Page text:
2021 Grammy Nominees spark controversy


As usual, the 2021 Grammy nominations upset fans.

It seems that every year, the Grammy nominations cause some controversy, and this year was no exception. On November 24th 2020, The Recording Academy officially announced the nominees and host for the 63rd annual Grammy Awards. But the news that followed the livestream seemed to overshadow the actual event.   

“The Daily Show’s” host and previously Grammynominated performer Trevor Noah will be hosting this year, taking the reins from Alicia Keys, who has been the host for the past two years.  

“Trevor is the perfect choice to lead us through what’s sure to be an incredible evening full of music, unforgettable moments, unity and inspiration,” said Harvey Mason Jr., Chair and CEO of the Recording Academy.  

Beyonce is nominated for her song Black Parade,” her music video for Brown Skin Girl,” her new film Black Is King, and Savage remix with Megan Thee Stallion, with a total of nine nominations overall and the most for this year. On Twitter, many were quick to point out that she received all of them without an album 

Some praised her:  



And others felt that it was undeserved.  



BTS also made history as the first KPop group to be nominated for a Grammy, with their song Dynamite in the Best Pop Duo/Group Performance category. They celebrated on Twitter with a video of their live reaction to the news.  

Among the other notable nominees was Taylor Swift for her album Folklore, Doja Cat for “Say So”, Megan Thee Stallion for Savage, and Dua Lipa for her album Future Nostolgia.  

However, the controversies did not stem from who was nominated, but from who was not. The Weeknd shockingly received zero nominations for his album After Hours.  

His album was well received with music critics, with positive reviews from Rolling Stone, Pitchfork, Pop Matters and The Guardian. In March, 1.02 million Apple Music users pre-added it to their libraries, making the album with the most global pre-adds in the platform’s history. He had two number 1 singles with Blinding Lights and Heartless. After his continual success with the album, it was a shock to many that he was not nominated at all.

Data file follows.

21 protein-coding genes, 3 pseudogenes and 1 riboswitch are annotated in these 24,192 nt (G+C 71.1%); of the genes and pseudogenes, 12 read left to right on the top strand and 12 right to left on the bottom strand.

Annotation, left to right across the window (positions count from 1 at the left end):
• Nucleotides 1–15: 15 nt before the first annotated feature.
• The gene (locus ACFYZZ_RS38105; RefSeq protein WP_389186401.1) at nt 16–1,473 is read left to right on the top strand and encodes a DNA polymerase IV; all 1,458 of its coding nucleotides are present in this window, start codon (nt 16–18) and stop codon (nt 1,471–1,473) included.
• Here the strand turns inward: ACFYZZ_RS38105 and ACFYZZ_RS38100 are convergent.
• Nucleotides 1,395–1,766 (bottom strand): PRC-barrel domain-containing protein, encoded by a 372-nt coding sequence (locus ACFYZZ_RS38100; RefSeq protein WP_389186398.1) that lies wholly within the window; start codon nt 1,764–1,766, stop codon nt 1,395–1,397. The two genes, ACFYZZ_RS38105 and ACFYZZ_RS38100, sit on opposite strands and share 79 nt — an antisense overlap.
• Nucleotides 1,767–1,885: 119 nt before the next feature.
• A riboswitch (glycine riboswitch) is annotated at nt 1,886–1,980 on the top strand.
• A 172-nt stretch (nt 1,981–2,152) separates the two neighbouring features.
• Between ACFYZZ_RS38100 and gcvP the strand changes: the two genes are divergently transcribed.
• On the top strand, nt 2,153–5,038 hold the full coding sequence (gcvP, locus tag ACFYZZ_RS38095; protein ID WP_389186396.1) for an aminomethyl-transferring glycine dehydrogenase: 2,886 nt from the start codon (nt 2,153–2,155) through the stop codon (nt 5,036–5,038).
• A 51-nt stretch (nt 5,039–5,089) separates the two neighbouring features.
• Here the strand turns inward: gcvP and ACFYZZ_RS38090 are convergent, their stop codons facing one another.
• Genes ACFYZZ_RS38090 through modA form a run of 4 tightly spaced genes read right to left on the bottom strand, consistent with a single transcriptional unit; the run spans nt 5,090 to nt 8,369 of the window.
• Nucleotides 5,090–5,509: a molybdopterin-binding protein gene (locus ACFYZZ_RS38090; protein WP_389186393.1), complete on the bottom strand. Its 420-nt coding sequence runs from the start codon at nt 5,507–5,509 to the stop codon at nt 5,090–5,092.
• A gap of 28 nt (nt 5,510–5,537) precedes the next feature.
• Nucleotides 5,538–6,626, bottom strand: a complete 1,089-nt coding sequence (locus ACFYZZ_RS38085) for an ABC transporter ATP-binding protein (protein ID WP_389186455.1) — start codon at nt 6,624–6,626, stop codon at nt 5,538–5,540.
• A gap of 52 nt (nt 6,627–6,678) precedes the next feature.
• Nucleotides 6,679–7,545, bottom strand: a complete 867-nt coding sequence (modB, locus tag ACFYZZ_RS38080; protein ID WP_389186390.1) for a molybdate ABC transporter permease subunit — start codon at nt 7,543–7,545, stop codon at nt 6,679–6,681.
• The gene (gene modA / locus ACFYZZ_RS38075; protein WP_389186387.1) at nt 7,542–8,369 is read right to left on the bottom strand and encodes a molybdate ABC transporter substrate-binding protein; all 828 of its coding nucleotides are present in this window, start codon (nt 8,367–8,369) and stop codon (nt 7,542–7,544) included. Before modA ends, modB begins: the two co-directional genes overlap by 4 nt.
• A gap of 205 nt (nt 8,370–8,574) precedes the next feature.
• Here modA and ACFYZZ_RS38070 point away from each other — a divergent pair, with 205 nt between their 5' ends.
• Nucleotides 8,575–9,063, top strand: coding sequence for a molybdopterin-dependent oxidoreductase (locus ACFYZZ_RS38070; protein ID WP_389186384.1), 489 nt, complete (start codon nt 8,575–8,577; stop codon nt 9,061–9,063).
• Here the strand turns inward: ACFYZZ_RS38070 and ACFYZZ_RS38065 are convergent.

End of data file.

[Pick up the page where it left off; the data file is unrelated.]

Following the livestream, Harvey Mason Jr. indicated that the nomination committees were the reason that After Hours did not receive any nominations. Major publications hinted at the committees being unable to decide whether his album was pop or rhythm and blues, but Mason made no clear statement on whether that was true or not.  

The Weeknd seemed to feel differently after the livestream, accused the Recording Academy of corruption.  




Although After Hours was by far the most surprising snub, it was not the only one. R&B singer Summer Walker and Japanese-British pop singer Rina Sawayama were excluded as well 

Despite controversies with her claims about COVID-19, Summer Walker has had a successful couple of years with 13 hits on the Billboard R&B songs chart. Rina Sawayama made waves with her debut album, Sawayama, and gained lots of critical acclaim for her work. They were both predicted to be nominated for the Best New Artist category.  

As every year around this time, the authenticity of the Recording Academy voters has been called into question. Lobbying is a tactic used by record labels and artists to try and convince voters to consider their work. It’s nothing new; lobbying is rampant in almost every major award show: The Oscars, The Emmys, and of course, The Grammys.  

The increasingly aggressive lobbying that goes on every year has called into question the integrity of the voting process and the validity of some of the awards handed out. Voters often recieve exclusive performances, concert tickets, “for your consideration” emails and billboards, and more in exchange for votes. Some executives will even gather the names and emails of potential voters and blast them with emails during voting season, and smaller artists have been known to pull money together for advertising.  

The Grammys is supposed to be a peer-based awards show that honors excellence in music, but, because of lobbying, rigging accusations, and shocking snobs, it is easy to wonder if it is really about the music, and not just money.